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Public Health Nutr. 2009 Sep;12(9A):1607-17. doi: 10.1017/S1368980009990449.

Mediterranean diet and metabolic syndrome: the evidence.

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Human Nutrition Unit, Department of Biochemistry and Biotechnology, Hospital Universitari de Sant Joan de Reus, IISPV, Faculty of Medicine and Health Sciences, Rovira i Virgili University, Spain.



The Mediterranean diet has long been related to a lower cardiovascular disease risk; however, more recent evidences also indicate that it has a favourable effect on adiposity and type 2 diabetes.


Review of the available literature in relation to Mediterranean diet and metabolic syndrome.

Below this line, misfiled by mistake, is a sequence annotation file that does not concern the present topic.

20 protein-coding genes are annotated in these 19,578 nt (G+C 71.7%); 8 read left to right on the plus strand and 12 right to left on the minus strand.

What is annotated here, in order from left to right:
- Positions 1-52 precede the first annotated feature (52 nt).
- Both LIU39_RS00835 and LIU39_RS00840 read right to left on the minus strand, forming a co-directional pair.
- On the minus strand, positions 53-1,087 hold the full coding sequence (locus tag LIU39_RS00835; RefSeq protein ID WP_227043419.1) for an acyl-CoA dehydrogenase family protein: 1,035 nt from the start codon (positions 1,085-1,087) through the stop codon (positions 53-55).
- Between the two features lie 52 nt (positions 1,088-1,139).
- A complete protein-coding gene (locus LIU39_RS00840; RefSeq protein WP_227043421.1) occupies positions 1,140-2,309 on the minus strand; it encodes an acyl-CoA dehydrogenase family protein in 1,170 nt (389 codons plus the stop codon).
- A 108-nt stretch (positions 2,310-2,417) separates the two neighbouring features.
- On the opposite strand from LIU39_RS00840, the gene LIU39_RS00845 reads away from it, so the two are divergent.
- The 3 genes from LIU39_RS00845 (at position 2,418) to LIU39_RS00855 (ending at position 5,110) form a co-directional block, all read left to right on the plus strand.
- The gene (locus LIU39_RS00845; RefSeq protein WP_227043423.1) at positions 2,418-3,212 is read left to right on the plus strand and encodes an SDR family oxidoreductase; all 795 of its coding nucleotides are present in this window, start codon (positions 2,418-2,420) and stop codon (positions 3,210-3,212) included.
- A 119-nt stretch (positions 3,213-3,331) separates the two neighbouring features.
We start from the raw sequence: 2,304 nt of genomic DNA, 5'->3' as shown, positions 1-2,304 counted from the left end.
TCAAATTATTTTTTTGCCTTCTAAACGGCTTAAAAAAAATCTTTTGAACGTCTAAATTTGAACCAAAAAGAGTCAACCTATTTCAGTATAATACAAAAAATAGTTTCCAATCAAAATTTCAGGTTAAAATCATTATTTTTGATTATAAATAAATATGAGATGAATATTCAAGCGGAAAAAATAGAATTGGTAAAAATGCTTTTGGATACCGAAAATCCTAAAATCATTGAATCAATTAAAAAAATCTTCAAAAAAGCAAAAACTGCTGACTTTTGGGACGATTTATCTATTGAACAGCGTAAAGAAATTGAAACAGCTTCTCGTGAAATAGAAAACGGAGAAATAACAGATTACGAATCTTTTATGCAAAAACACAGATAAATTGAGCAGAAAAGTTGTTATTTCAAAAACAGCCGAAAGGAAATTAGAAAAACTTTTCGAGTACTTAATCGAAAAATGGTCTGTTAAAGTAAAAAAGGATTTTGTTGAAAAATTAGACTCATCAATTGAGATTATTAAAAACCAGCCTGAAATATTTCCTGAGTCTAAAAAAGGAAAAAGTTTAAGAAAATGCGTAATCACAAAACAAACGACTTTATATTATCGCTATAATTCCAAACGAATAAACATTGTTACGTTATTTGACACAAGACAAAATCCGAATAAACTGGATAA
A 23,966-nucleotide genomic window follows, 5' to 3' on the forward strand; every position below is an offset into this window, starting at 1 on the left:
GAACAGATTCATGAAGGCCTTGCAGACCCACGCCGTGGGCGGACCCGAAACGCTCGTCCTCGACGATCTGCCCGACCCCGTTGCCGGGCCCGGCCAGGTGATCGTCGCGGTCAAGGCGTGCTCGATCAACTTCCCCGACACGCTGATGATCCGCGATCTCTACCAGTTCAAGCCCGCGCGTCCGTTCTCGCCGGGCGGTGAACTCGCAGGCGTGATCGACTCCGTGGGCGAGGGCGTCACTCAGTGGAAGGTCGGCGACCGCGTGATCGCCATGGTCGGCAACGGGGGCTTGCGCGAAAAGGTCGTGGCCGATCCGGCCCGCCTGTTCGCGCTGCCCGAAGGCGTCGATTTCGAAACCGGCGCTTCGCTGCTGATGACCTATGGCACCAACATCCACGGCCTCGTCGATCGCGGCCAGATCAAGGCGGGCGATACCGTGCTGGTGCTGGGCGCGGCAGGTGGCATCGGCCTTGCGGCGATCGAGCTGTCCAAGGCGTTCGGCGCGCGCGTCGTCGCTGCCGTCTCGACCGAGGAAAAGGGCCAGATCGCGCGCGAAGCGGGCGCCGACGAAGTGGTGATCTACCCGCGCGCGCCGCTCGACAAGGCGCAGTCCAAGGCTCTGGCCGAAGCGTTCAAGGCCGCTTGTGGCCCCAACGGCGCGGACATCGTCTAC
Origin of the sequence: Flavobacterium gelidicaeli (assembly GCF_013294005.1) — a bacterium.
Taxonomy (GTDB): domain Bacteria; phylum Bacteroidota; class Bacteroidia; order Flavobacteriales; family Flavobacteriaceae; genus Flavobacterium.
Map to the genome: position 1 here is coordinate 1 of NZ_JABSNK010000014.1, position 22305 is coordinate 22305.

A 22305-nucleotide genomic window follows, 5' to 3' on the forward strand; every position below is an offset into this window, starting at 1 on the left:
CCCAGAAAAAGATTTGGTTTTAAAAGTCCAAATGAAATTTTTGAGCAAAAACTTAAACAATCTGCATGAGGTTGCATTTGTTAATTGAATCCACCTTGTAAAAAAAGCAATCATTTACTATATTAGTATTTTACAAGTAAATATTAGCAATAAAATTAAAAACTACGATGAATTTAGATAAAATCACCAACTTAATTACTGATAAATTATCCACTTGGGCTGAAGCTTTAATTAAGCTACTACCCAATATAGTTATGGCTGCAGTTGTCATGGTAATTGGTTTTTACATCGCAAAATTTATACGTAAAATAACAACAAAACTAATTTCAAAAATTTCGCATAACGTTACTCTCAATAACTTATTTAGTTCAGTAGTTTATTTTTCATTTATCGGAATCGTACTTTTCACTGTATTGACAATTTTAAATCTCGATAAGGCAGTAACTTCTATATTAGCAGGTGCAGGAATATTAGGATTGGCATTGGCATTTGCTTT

Several components of Mediterranean diet patterns have been inversely related with body mass index. They are considered to be modulators of insulin resistance, can exert beneficial effects on blood pressure, improve atherogenic dyslipidemia or attenuate the inflammatory burden associated with metabolic syndrome. Furthermore, a lower prevalence of metabolic syndrome has been associated with dietary patterns rich in fruits and vegetables, nuts, olive oil, legumes and fish, moderate in alcohol and low in red meat, processed meat, refined carbohydrates and whole-fat dairy products.


There is much evidence suggesting that the Mediterranean diet could serve as an anti-inflammatory dietary pattern, which could help to fight diseases related to chronic inflammation, including metabolic syndrome.

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